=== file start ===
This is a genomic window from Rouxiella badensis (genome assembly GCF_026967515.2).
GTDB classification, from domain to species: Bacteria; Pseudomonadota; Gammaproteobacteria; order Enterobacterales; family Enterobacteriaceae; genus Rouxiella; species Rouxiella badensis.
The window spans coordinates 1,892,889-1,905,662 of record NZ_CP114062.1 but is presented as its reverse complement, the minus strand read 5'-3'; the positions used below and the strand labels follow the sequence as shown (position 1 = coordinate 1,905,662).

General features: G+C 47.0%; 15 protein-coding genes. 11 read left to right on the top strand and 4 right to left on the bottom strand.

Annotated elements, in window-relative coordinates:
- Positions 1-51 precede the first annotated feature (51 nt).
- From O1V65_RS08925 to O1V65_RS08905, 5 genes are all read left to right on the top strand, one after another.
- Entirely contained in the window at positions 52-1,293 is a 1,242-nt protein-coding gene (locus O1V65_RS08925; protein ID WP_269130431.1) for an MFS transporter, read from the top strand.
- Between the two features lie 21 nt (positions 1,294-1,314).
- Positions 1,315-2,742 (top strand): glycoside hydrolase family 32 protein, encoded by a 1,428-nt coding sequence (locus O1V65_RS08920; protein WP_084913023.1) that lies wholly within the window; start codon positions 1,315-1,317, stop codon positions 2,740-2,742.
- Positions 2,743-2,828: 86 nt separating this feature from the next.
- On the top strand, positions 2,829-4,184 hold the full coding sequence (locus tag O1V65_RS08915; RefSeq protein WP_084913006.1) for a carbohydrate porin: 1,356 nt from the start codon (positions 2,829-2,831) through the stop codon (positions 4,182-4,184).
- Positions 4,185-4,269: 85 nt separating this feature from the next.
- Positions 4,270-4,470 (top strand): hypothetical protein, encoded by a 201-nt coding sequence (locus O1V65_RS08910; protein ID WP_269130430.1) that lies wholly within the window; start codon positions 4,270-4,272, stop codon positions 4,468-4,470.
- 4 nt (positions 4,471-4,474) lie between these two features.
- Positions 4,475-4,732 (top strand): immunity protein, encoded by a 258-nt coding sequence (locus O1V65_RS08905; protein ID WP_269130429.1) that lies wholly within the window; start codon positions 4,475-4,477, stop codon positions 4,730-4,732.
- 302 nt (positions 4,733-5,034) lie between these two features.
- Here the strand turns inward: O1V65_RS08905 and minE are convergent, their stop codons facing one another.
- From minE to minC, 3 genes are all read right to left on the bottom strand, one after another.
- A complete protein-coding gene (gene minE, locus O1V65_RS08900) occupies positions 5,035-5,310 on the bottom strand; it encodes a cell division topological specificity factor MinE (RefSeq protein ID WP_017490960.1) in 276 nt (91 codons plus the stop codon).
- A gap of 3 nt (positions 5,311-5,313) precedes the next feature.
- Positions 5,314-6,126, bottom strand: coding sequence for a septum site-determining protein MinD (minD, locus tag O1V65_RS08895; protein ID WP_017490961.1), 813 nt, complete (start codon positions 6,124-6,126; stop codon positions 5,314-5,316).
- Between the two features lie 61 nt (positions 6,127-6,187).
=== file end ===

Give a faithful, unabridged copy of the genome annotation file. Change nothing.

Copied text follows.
This is a genomic window from Rouxiella badensis (genome assembly GCF_026967515.2).
GTDB classification, from domain to species: Bacteria; Pseudomonadota; Gammaproteobacteria; order Enterobacterales; family Enterobacteriaceae; genus Rouxiella; species Rouxiella badensis.
The window spans coordinates 1,892,889-1,905,662 of record NZ_CP114062.1 but is presented as its reverse complement, the minus strand read 5'-3'; the positions used below and the strand labels follow the sequence as shown (position 1 = coordinate 1,905,662).

General features: G+C 47.0%; 15 protein-coding genes. 11 read left to right on the top strand and 4 right to left on the bottom strand.

Annotated elements, in window-relative coordinates:
- Positions 1-51 precede the first annotated feature (51 nt).
- From O1V65_RS08925 to O1V65_RS08905, 5 genes are all read left to right on the top strand, one after another.
- Entirely contained in the window at positions 52-1,293 is a 1,242-nt protein-coding gene (locus O1V65_RS08925; protein ID WP_269130431.1) for an MFS transporter, read from the top strand.
- Between the two features lie 21 nt (positions 1,294-1,314).
- Positions 1,315-2,742 (top strand): glycoside hydrolase family 32 protein, encoded by a 1,428-nt coding sequence (locus O1V65_RS08920; protein WP_084913023.1) that lies wholly within the window; start codon positions 1,315-1,317, stop codon positions 2,740-2,742.
- Positions 2,743-2,828: 86 nt separating this feature from the next.
- On the top strand, positions 2,829-4,184 hold the full coding sequence (locus tag O1V65_RS08915; RefSeq protein WP_084913006.1) for a carbohydrate porin: 1,356 nt from the start codon (positions 2,829-2,831) through the stop codon (positions 4,182-4,184).
- Positions 4,185-4,269: 85 nt separating this feature from the next.
- Positions 4,270-4,470 (top strand): hypothetical protein, encoded by a 201-nt coding sequence (locus O1V65_RS08910; protein ID WP_269130430.1) that lies wholly within the window; start codon positions 4,270-4,272, stop codon positions 4,468-4,470.
- 4 nt (positions 4,471-4,474) lie between these two features.
- Positions 4,475-4,732 (top strand): immunity protein, encoded by a 258-nt coding sequence (locus O1V65_RS08905; protein ID WP_269130429.1) that lies wholly within the window; start codon positions 4,475-4,477, stop codon positions 4,730-4,732.
- 302 nt (positions 4,733-5,034) lie between these two features.
- Here the strand turns inward: O1V65_RS08905 and minE are convergent, their stop codons facing one another.
- From minE to minC, 3 genes are all read right to left on the bottom strand, one after another.
- A complete protein-coding gene (gene minE, locus O1V65_RS08900) occupies positions 5,035-5,310 on the bottom strand; it encodes a cell division topological specificity factor MinE (RefSeq protein ID WP_017490960.1) in 276 nt (91 codons plus the stop codon).
- A gap of 3 nt (positions 5,311-5,313) precedes the next feature.
- Positions 5,314-6,126, bottom strand: coding sequence for a septum site-determining protein MinD (minD, locus tag O1V65_RS08895; protein ID WP_017490961.1), 813 nt, complete (start codon positions 6,124-6,126; stop codon positions 5,314-5,316).
- Between the two features lie 61 nt (positions 6,127-6,187).